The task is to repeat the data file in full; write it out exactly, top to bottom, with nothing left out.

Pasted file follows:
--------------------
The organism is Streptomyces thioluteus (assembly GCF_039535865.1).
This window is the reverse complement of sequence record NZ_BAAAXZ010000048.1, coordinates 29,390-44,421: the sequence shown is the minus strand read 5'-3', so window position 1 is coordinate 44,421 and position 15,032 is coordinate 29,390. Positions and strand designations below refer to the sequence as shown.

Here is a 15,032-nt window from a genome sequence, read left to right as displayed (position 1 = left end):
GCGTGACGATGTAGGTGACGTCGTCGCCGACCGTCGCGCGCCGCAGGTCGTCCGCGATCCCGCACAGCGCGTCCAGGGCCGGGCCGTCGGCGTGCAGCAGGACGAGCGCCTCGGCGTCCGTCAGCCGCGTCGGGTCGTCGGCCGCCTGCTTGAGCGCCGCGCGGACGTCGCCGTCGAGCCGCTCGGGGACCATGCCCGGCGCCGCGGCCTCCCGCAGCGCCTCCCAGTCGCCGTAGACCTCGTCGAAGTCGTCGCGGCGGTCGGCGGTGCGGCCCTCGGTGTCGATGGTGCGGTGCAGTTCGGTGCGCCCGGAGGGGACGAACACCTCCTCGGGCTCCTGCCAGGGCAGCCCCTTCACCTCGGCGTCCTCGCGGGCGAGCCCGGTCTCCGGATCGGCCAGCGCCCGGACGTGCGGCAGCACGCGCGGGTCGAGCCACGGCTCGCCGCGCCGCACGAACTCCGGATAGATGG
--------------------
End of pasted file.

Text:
The organism is Streptomyces thioluteus (assembly GCF_039535865.1).
This window is the reverse complement of sequence record NZ_BAAAXZ010000048.1, coordinates 29,390-44,421: the sequence shown is the minus strand read 5'-3', so window position 1 is coordinate 44,421 and position 15,032 is coordinate 29,390. Positions and strand designations below refer to the sequence as shown.

Here is a 15,032-nt window from a genome sequence, read left to right as displayed (position 1 = left end):
GCGTGACGATGTAGGTGACGTCGTCGCCGACCGTCGCGCGCCGCAGGTCGTCCGCGATCCCGCACAGCGCGTCCAGGGCCGGGCCGTCGGCGTGCAGCAGGACGAGCGCCTCGGCGTCCGTCAGCCGCGTCGGGTCGTCGGCCGCCTGCTTGAGCGCCGCGCGGACGTCGCCGTCGAGCCGCTCGGGGACCATGCCCGGCGCCGCGGCCTCCCGCAGCGCCTCCCAGTCGCCGTAGACCTCGTCGAAGTCGTCGCGGCGGTCGGCGGTGCGGCCCTCGGTGTCGATGGTGCGGTGCAGTTCGGTGCGCCCGGAGGGGACGAACACCTCCTCGGGCTCCTGCCAGGGCAGCCCCTTCACCTCGGCGTCCTCGCGGGCGAGCCCGGTCTCCGGATCGGCCAGCGCCCGGACGTGCGGCAGCACGCGCGGGTCGAGCCACGGCTCGCCGCGCCGCACGAACTCCGGATAGATGG